Jürgen Messmer discovered his love of art while studying industrial engineering in Munich. In 1978 the entrepreneur succeeded in acquiring large parts of the estate of André Evard (1876-1972), a pioneering painter of Swiss modernism. Coming to terms with Evard’s life and work is a matter close to Jürgen Messmer’s heart.
Through Evard, Messmer found his way to concrete, constructive art, which is now the focus of his collection. His great passion for art motivated the former manufacturer of exclusive writing implements (messmer pen) to various exhibition and funding initiatives when he was still with the company.
An example of this is the International André Evard Prize, which Messmer initiated and is aimed at artists from the concrete-constructive field.
Making art and design accessible to the public – this ideal drives the collector to this day. With the foundation and museum, Jürgen Messmer has fulfilled a dream.
Interview with Juergen Messmer
The art collector and museum founder Jürgen A. Messmer in conversation with Claudia FenkartN’jie , editor of the culture calendar Baden-Württemberg and the book Private Art Collections BW – Private Art Collections in Baden-Württemberg (Stuttgart 2011)
Mr. Messmer, perhaps you can start by telling us a few sentences about the history of your former company.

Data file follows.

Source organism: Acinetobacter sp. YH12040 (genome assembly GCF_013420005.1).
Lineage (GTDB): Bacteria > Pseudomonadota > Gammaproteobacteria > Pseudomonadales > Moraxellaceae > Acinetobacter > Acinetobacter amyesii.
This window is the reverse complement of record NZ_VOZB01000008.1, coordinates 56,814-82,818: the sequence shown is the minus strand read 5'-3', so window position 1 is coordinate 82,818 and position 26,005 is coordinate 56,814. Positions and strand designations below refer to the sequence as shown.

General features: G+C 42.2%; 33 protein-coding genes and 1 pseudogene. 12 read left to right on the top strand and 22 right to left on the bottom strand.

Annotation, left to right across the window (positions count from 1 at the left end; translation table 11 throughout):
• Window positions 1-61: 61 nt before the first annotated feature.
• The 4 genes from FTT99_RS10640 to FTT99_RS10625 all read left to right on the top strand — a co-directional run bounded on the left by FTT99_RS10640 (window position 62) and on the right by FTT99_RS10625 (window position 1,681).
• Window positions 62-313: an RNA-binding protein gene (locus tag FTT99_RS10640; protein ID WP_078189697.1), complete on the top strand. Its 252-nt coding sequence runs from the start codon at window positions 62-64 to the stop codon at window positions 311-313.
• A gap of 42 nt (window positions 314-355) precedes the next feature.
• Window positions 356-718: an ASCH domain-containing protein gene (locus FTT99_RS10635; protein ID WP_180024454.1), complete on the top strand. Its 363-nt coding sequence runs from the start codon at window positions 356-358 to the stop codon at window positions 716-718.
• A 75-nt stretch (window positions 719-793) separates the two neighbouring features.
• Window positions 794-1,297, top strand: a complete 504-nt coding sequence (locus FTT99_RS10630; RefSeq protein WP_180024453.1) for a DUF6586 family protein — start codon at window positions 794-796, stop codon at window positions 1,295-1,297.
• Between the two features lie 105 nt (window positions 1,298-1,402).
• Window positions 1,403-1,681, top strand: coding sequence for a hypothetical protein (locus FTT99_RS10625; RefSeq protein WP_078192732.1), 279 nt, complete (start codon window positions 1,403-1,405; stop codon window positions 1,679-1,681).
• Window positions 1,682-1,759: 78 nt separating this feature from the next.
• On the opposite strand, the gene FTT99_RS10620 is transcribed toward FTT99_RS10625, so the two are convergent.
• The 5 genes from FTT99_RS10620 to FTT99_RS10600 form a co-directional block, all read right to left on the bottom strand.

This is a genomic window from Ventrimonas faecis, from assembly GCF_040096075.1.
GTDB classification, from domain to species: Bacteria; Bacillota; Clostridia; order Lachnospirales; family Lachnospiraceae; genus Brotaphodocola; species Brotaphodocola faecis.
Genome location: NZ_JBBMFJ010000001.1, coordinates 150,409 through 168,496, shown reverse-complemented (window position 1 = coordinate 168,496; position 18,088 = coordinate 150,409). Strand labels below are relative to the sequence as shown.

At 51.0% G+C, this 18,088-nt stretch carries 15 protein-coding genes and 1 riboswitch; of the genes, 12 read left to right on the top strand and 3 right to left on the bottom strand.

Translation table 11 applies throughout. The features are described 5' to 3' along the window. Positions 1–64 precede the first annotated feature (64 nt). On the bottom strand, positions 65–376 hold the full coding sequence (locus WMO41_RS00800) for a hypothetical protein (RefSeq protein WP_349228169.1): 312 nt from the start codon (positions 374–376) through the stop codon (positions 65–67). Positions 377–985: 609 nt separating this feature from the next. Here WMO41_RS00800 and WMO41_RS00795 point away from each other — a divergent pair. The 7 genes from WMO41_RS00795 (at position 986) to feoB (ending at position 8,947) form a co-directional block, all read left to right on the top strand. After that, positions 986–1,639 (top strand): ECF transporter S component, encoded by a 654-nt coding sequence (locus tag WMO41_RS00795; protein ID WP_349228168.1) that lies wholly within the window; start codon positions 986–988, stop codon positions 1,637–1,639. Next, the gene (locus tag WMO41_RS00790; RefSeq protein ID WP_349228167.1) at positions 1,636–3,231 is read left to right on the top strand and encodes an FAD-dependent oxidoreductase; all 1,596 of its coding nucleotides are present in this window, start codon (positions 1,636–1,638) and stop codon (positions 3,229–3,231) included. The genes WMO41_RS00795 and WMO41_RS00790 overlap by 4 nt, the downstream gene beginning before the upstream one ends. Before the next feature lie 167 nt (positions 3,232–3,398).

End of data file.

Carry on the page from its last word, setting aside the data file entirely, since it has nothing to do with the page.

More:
In 1986 I founded my own company, which dealt exclusively with the development and production of writing implements and sold these self-developed products directly to industry and trade with its own sales force. This again specifically as an advertising product. Several design awards have confirmed the originality and design quality of the products.
How was your path to art? Is there a special key experience or did you fulfill a childhood dream with art?
I came to art during my studies in Munich. At that time I visited almost all museums, especially the Alte Pinakothek. After my studies I started collecting and grew more and more into art. A very striking key experience was meeting the great and important American collector Henry Drake in New York. The invitation to his house, where I encountered paintings from the 20th century by all the important artists of classical modernism, was something grandiose for me. An invitation to his chalet in Switzerland followed. Artists from Van Gogh to Picasso and Kandinsky were also represented in his holiday home. It was Henry Drake who finally drew my attention to André Evard – I was immediately hooked!
When did you have the idea of starting an art foundation and a museum?
That was in 2007 when, in a conversation with Roland Doschka, a good friend and well-known exhibition organizer, the idea arose of not only presenting our own collection in an art gallery, but above all interesting exhibitions for the public. Basically, the idea was a logical consequence of the objective pursued by the foundation: namely to promote art. Because only if you convey good art to many people and bring them closer to them, will the artists ultimately have better sales opportunities.
The main focus of the collection is the work of the Swiss artist André Evard, who has already been mentioned several times. What does this painter mean to you?